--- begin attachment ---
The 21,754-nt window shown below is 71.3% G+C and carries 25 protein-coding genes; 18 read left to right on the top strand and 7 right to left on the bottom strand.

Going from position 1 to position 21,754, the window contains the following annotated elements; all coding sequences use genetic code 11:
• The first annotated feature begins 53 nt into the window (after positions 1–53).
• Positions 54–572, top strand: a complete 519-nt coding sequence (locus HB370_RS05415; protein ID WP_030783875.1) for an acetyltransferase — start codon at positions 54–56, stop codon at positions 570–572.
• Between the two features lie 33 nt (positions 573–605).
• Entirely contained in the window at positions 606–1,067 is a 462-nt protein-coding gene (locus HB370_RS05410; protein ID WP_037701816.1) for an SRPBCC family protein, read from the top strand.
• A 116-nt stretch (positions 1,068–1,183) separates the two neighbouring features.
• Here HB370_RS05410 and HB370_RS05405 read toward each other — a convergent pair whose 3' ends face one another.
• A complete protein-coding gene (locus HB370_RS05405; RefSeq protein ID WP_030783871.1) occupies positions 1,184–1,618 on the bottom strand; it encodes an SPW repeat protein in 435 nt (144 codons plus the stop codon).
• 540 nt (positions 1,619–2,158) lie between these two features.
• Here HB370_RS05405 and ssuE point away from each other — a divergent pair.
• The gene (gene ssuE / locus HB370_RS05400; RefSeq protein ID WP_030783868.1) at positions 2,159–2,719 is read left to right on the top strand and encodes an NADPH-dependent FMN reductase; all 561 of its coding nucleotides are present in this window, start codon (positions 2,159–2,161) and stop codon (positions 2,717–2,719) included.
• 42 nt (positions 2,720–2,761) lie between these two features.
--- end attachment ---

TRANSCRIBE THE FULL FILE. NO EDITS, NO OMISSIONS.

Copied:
The 21,754-nt window shown below is 71.3% G+C and carries 25 protein-coding genes; 18 read left to right on the top strand and 7 right to left on the bottom strand.

Going from position 1 to position 21,754, the window contains the following annotated elements; all coding sequences use genetic code 11:
• The first annotated feature begins 53 nt into the window (after positions 1–53).
• Positions 54–572, top strand: a complete 519-nt coding sequence (locus HB370_RS05415; protein ID WP_030783875.1) for an acetyltransferase — start codon at positions 54–56, stop codon at positions 570–572.
• Between the two features lie 33 nt (positions 573–605).
• Entirely contained in the window at positions 606–1,067 is a 462-nt protein-coding gene (locus HB370_RS05410; protein ID WP_037701816.1) for an SRPBCC family protein, read from the top strand.
• A 116-nt stretch (positions 1,068–1,183) separates the two neighbouring features.
• Here HB370_RS05410 and HB370_RS05405 read toward each other — a convergent pair whose 3' ends face one another.
• A complete protein-coding gene (locus HB370_RS05405; RefSeq protein ID WP_030783871.1) occupies positions 1,184–1,618 on the bottom strand; it encodes an SPW repeat protein in 435 nt (144 codons plus the stop codon).
• 540 nt (positions 1,619–2,158) lie between these two features.
• Here HB370_RS05405 and ssuE point away from each other — a divergent pair.
• The gene (gene ssuE / locus HB370_RS05400; RefSeq protein ID WP_030783868.1) at positions 2,159–2,719 is read left to right on the top strand and encodes an NADPH-dependent FMN reductase; all 561 of its coding nucleotides are present in this window, start codon (positions 2,159–2,161) and stop codon (positions 2,717–2,719) included.
• 42 nt (positions 2,720–2,761) lie between these two features.